Objective measures of physical activity, white matter integrity and cognitive status in adults over age 80

Qu Tian, Nancy W. Glynn, Kirk I. Erickson, Howard J. Aizenstein, Eleanor M. Simonsick, Kristine Yaffe, Tamara B. Harris, Stephen B. Kritchevsky, Robert M. Boudreau, Anne B. Newman, Oscar L. Lopez, Judith Saxton, Caterina Rosano

Research output: Contribution to journalArticlepeer-review

33 Scopus citations


The neuroprotective effects of physical activity (PA) are consistently shown in older adults, but the neural substrates, particularly in white matter (WM), are understudied, especially in very old adults with the fastest growth rate and the highest risk of dementia. This study quantified the association between PA and WM integrity in adults over 80. The moderating effects of cardiometabolic conditions, physical functional limitations and WM hyperintensities were also examined, as they can affect PA and brain integrity. Fractional anisotropy (FA) from normal-appearing WM via diffusion tensor imaging and WM hyperintensities were obtained in 90 participants (mean age. = 87.4, 51.1% female, 55.6% white) with concurrent objective measures of steps, active energy expenditure (AEE in kcal), duration (min), and intensity (metabolic equivalents, METs) via SenseWear Armband. Clinical adjudication of cognitive status, prevalence of stroke and diabetes, systolic blood pressure, and gait speed were assessed at time of neuroimaging. Participants were on average sedentary (mean ± SD/day: 1766 ± 1345 steps, 202 ± 311. kcal, 211 ± 39. min, 1.8 ± 1.1 METs). Higher steps, AEE and duration, but not intensity, were significantly associated with higher FA. Associations were localized in frontal and temporal areas. Moderating effects of cardiometabolic conditions, physical functional limitations, and WM hyperintensities were not significant. Neither FA nor PA was related to cognitive status. Older adults with a sedentary lifestyle and a wide range of cardiometabolic conditions and physical functional limitations, displayed higher WM integrity in relation to higher PA. Studies of very old adults to quantify the role of PA in reducing dementia burden via WM integrity are warranted.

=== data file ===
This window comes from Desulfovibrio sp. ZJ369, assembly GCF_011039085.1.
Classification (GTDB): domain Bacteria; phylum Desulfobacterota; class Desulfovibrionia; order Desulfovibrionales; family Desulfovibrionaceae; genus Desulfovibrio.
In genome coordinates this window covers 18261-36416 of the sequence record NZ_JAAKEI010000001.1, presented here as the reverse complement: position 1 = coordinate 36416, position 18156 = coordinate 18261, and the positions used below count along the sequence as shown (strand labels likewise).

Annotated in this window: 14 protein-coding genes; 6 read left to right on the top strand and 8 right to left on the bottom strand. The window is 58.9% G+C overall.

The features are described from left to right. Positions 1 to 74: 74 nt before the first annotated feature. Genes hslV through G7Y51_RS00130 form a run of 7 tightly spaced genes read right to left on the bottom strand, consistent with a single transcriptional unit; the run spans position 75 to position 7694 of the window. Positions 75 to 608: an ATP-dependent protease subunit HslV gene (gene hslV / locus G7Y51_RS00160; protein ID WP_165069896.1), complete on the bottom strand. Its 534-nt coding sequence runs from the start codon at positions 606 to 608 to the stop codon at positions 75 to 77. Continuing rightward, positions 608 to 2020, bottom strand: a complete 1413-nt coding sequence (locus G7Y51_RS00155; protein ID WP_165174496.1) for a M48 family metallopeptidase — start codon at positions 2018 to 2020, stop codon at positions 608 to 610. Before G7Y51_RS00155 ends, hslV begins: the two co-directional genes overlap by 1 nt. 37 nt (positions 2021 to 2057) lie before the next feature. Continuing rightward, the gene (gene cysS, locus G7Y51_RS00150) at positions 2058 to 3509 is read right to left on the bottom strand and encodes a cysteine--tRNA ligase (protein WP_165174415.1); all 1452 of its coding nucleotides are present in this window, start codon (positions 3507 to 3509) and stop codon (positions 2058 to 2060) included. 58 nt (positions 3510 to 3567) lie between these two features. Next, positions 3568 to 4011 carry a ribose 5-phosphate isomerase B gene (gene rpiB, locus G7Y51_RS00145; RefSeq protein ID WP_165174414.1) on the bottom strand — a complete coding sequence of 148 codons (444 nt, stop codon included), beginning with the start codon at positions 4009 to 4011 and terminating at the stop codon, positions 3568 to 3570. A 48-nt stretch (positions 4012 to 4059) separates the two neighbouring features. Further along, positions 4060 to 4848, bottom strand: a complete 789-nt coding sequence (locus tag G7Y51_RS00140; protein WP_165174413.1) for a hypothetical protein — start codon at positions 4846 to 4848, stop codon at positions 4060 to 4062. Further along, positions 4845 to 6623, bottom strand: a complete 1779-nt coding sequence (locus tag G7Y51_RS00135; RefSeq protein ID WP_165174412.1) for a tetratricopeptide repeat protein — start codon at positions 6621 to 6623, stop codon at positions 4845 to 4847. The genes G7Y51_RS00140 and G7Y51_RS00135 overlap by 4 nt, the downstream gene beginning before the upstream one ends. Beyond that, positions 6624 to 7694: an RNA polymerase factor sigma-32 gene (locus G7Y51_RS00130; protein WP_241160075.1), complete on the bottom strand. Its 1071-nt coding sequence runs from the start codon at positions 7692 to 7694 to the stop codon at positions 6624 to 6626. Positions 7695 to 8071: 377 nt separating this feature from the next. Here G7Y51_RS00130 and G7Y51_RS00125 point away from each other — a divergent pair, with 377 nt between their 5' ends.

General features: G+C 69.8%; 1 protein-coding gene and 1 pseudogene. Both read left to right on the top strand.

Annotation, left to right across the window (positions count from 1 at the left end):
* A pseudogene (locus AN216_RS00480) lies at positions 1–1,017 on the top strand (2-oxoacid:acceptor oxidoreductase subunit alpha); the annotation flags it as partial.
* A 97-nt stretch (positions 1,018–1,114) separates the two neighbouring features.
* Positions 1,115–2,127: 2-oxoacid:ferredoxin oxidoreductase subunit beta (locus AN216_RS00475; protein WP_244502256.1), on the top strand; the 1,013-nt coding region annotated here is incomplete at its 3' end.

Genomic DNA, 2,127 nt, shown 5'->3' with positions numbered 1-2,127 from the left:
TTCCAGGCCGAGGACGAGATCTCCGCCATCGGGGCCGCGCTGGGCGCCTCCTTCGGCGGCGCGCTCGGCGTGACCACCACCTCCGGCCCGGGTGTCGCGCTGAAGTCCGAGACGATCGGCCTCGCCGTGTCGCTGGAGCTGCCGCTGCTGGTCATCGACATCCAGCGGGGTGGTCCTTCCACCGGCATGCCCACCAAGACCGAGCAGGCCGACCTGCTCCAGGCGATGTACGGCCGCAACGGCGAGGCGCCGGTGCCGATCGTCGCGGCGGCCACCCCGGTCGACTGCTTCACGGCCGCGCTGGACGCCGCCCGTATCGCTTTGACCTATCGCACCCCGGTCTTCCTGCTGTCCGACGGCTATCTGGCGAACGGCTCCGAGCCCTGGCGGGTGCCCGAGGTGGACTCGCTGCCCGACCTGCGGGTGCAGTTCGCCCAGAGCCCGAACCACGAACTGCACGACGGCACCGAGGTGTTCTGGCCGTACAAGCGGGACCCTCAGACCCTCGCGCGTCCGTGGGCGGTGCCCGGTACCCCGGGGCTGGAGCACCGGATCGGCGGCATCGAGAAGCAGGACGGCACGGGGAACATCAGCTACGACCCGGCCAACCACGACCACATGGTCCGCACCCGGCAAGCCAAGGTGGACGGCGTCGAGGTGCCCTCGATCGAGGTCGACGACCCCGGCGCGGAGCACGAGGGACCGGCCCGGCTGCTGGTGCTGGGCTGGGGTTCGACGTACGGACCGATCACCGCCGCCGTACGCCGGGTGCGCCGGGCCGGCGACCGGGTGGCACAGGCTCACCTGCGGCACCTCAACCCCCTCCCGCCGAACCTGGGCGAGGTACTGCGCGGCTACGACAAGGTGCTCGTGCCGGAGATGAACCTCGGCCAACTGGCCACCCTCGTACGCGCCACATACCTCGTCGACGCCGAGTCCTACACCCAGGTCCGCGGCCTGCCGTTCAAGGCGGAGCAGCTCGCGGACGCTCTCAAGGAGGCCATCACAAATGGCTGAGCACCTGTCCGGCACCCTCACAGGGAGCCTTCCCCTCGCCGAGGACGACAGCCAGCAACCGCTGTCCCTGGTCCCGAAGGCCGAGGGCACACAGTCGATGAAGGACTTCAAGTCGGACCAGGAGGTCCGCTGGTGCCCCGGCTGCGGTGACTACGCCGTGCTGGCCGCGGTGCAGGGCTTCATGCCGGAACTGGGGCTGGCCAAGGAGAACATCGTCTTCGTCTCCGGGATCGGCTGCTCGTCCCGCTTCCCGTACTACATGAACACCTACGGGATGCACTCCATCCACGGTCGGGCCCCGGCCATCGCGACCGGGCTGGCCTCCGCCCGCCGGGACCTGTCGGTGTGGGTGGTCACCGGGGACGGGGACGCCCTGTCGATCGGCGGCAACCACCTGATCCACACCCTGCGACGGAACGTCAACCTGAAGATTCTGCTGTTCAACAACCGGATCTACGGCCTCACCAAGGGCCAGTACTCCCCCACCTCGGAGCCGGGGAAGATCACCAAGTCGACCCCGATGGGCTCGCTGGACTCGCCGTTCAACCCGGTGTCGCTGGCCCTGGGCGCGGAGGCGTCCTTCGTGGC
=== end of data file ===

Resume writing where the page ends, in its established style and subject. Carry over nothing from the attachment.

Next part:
Original languageEnglish (US)
Pages (from-to)51-57
Number of pages7
JournalBehavioural Brain Research
StatePublished - May 1 2015


  • Diffusion tensor imaging
  • SenseWear Armband
  • Very old adults
  • White matter integrity

ASJC Scopus subject areas

  • Behavioral Neuroscience


Dive into the research topics of 'Objective measures of physical activity, white matter integrity and cognitive status in adults over age 80'. Together they form a unique fingerprint.

Cite this